31. The Registrant also denied that he had grinded his body towards Patient A, stating that he had 2 false hips which, “made it difficult to stay mobile at times, I needed to get my knees under the stretcher to secure myself, otherwise it tends to ache...”
32. The Panel concluded that these explanations were inconsistent with the CCTV footage and the Registrant’s subsequent admissions.
Particular 4 Proved
33. The Panel finds this particular proved, having carefully watched the CCTV. The Panels accepts that there is a possible clinical explanation for the Registrant’s initial actions, as detailed in his initial investigatory interview. The Registrant alleged that he was examining Patient A’s ribs, as she had complained of pain in this area, down the left hand side. There is some evidence of possible palpation in the CCTV followed by the Registrant making a note, after which pain relief is provided in the form of entonox gas. This could be a reasonable clinical assessment process.
34. However, thereafter the CCTV footage shows the Registrant placing his hands under her clothing for a significant period of time. This is consistent with Patient A’s subsequent complaint to the paramedics the following day, although the Registrant’s hand is closer to her left breast than her right one. The Panel concluded that there was no clinical explanation as to the Registrant’s actions at this point in the CCTV footage, and rejected the assertion that he was reaching for a rail on the other side of the bed to steady himself. The Panel determined that, in light of their findings in respect of Particulars 1-3 it was a reasonable inference to draw that there was a sexual motivation for placing his hands inside Patient A’s clothing. This inference is corroborated by the Registrant’s subsequent admission.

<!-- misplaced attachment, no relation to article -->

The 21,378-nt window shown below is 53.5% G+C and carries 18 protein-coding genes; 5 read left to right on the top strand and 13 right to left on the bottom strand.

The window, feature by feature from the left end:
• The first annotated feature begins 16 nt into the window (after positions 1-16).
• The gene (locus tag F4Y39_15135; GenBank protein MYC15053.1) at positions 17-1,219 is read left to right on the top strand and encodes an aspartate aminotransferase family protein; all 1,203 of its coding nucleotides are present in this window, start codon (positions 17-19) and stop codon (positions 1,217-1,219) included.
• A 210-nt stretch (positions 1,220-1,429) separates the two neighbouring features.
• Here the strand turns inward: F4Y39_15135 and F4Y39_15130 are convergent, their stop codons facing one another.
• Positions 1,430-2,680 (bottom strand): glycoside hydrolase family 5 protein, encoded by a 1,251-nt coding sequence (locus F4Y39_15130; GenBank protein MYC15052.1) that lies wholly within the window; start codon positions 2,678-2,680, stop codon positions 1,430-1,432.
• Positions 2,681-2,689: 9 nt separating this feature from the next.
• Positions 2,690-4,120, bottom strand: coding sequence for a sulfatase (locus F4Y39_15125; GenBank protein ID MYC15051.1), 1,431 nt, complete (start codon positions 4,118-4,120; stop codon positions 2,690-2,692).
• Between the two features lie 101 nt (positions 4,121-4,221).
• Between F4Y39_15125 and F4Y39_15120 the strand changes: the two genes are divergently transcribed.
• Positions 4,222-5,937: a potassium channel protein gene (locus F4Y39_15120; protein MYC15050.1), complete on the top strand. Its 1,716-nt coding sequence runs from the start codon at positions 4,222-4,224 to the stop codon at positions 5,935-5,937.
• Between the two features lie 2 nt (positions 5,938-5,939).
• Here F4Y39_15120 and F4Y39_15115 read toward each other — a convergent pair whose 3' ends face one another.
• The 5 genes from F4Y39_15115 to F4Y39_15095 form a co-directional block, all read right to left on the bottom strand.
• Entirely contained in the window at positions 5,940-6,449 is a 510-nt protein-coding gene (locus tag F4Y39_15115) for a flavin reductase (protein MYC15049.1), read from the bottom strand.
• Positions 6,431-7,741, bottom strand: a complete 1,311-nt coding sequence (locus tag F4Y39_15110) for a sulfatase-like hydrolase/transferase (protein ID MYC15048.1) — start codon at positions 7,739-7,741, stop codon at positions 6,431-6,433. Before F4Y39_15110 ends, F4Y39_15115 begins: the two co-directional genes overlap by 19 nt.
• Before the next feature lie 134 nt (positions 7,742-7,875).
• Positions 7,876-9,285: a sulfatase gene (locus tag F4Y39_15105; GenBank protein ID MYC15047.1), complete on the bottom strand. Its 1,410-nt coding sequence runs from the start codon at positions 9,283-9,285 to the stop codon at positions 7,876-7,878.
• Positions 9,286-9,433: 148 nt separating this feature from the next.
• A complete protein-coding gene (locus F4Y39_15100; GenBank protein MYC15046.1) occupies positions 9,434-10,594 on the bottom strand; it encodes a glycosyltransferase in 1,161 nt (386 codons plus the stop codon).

Particular 5 Proved
35. The Panel finds Particular 5 proved. The Panel has found as a fact that the Registrant had exposed his penis and rubbed himself against Patient A’s hand, as well as touching her breasts. The Panel, in these circumstances could not ascertain any other possible explanation for the Registrant’s actions, other than there was a sexual motive. The Registrant is clearly demonstrated on the CCTV footage standing over Patient A in an unnecessary and inappropriate manner. The Panel also had regard to the Registrant’s admission in the Proforma.
Decision on Grounds:
36. The Panel considered whether the Registrant’s actions amounted to misconduct, falling well below a reasonable professional standard for a Paramedic. The Panel concluded that they did. The actions of the Registrant would be regarded as deplorable by other members of the Paramedic profession.